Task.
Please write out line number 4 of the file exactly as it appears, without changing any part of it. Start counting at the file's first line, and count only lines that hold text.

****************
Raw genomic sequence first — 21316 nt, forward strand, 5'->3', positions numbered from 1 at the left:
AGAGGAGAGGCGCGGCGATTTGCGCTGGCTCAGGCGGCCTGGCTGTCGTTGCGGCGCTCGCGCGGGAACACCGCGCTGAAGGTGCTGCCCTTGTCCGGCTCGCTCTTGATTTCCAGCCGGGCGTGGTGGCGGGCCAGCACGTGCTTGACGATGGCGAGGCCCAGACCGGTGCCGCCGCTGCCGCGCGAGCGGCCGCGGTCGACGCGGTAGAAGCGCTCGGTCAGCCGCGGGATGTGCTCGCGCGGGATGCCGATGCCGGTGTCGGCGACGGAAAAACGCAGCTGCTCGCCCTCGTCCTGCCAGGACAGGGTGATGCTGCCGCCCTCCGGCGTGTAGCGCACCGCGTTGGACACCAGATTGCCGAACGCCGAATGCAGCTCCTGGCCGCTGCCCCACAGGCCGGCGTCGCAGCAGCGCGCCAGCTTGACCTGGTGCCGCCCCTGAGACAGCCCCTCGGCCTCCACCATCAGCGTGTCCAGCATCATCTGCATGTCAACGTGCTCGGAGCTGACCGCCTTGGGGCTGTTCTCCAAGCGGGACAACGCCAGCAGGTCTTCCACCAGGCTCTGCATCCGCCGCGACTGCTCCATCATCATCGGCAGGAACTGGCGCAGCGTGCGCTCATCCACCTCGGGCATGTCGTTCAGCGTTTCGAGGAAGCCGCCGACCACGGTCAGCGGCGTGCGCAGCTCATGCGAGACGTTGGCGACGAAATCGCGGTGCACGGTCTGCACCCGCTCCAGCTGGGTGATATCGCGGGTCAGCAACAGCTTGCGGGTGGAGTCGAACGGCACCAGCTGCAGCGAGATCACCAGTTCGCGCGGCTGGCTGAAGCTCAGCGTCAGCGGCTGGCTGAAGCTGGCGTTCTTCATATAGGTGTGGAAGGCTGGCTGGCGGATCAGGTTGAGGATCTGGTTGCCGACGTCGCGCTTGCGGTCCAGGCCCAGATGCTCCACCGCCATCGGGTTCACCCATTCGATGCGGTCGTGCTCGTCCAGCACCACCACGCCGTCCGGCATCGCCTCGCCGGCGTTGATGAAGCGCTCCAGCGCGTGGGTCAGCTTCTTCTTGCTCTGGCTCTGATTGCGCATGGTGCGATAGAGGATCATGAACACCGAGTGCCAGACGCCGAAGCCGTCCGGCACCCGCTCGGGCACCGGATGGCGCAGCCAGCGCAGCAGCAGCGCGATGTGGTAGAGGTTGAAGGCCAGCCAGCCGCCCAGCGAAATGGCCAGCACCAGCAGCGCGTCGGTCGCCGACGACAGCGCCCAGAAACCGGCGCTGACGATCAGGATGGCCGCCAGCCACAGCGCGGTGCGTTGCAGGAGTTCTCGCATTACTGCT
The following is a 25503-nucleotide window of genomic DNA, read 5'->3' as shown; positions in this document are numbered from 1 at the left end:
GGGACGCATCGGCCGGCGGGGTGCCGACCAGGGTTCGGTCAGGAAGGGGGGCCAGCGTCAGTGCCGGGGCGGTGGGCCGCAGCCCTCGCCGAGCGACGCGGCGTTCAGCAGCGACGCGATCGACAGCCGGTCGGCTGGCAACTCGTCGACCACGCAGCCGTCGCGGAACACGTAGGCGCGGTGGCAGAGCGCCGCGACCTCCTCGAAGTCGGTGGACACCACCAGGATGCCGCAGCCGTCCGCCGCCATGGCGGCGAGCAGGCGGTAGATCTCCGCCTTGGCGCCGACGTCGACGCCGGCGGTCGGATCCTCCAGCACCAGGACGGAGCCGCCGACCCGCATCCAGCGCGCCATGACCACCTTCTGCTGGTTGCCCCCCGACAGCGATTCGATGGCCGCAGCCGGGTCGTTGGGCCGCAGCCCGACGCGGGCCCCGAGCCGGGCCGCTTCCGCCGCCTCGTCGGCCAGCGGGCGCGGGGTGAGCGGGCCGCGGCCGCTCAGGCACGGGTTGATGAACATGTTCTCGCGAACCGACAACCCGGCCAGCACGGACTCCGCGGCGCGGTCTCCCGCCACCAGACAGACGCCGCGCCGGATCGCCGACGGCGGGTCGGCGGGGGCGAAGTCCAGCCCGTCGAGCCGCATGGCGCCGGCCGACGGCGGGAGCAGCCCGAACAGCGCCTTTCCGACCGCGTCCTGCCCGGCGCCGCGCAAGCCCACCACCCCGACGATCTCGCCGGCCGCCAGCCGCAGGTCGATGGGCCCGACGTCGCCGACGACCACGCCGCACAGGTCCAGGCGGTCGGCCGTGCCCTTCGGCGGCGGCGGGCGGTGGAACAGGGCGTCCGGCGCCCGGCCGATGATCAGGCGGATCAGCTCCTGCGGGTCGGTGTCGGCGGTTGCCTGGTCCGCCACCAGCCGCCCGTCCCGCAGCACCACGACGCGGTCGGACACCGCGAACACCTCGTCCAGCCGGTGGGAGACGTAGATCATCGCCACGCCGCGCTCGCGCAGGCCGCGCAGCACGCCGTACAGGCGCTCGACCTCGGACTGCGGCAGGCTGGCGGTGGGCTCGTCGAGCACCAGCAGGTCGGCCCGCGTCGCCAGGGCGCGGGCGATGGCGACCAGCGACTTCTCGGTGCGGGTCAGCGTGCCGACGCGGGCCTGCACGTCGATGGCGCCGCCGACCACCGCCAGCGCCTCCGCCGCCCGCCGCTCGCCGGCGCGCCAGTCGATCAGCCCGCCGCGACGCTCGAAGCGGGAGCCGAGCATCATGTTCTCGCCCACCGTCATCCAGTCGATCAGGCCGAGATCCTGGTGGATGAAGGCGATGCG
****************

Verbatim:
GGGACGCATCGGCCGGCGGGGTGCCGACCAGGGTTCGGTCAGGAAGGGGGGCCAGCGTCAGTGCCGGGGCGGTGGGCCGCAGCCCTCGCCGAGCGACGCGGCGTTCAGCAGCGACGCGATCGACAGCCGGTCGGCTGGCAACTCGTCGACCACGCAGCCGTCGCGGAACACGTAGGCGCGGTGGCAGAGCGCCGCGACCTCCTCGAAGTCGGTGGACACCACCAGGATGCCGCAGCCGTCCGCCGCCATGGCGGCGAGCAGGCGGTAGATCTCCGCCTTGGCGCCGACGTCGACGCCGGCGGTCGGATCCTCCAGCACCAGGACGGAGCCGCCGACCCGCATCCAGCGCGCCATGACCACCTTCTGCTGGTTGCCCCCCGACAGCGATTCGATGGCCGCAGCCGGGTCGTTGGGCCGCAGCCCGACGCGGGCCCCGAGCCGGGCCGCTTCCGCCGCCTCGTCGGCCAGCGGGCGCGGGGTGAGCGGGCCGCGGCCGCTCAGGCACGGGTTGATGAACATGTTCTCGCGAACCGACAACCCGGCCAGCACGGACTCCGCGGCGCGGTCTCCCGCCACCAGACAGACGCCGCGCCGGATCGCCGACGGCGGGTCGGCGGGGGCGAAGTCCAGCCCGTCGAGCCGCATGGCGCCGGCCGACGGCGGGAGCAGCCCGAACAGCGCCTTTCCGACCGCGTCCTGCCCGGCGCCGCGCAAGCCCACCACCCCGACGATCTCGCCGGCCGCCAGCCGCAGGTCGATGGGCCCGACGTCGCCGACGACCACGCCGCACAGGTCCAGGCGGTCGGCCGTGCCCTTCGGCGGCGGCGGGCGGTGGAACAGGGCGTCCGGCGCCCGGCCGATGATCAGGCGGATCAGCTCCTGCGGGTCGGTGTCGGCGGTTGCCTGGTCCGCCACCAGCCGCCCGTCCCGCAGCACCACGACGCGGTCGGACACCGCGAACACCTCGTCCAGCCGGTGGGAGACGTAGATCATCGCCACGCCGCGCTCGCGCAGGCCGCGCAGCACGCCGTACAGGCGCTCGACCTCGGACTGCGGCAGGCTGGCGGTGGGCTCGTCGAGCACCAGCAGGTCGGCCCGCGTCGCCAGGGCGCGGGCGATGGCGACCAGCGACTTCTCGGTGCGGGTCAGCGTGCCGACGCGGGCCTGCACGTCGATGGCGCCGCCGACCACCGCCAGCGCCTCCGCCGCCCGCCGCTCGCCGGCGCGCCAGTCGATCAGCCCGCCGCGACGCTCGAAGCGGGAGCCGAGCATCATGTTCTCGCCCACCGTCATCCAGTCGATCAGGCCGAGATCCTGGTGGATGAAGGCGATGCG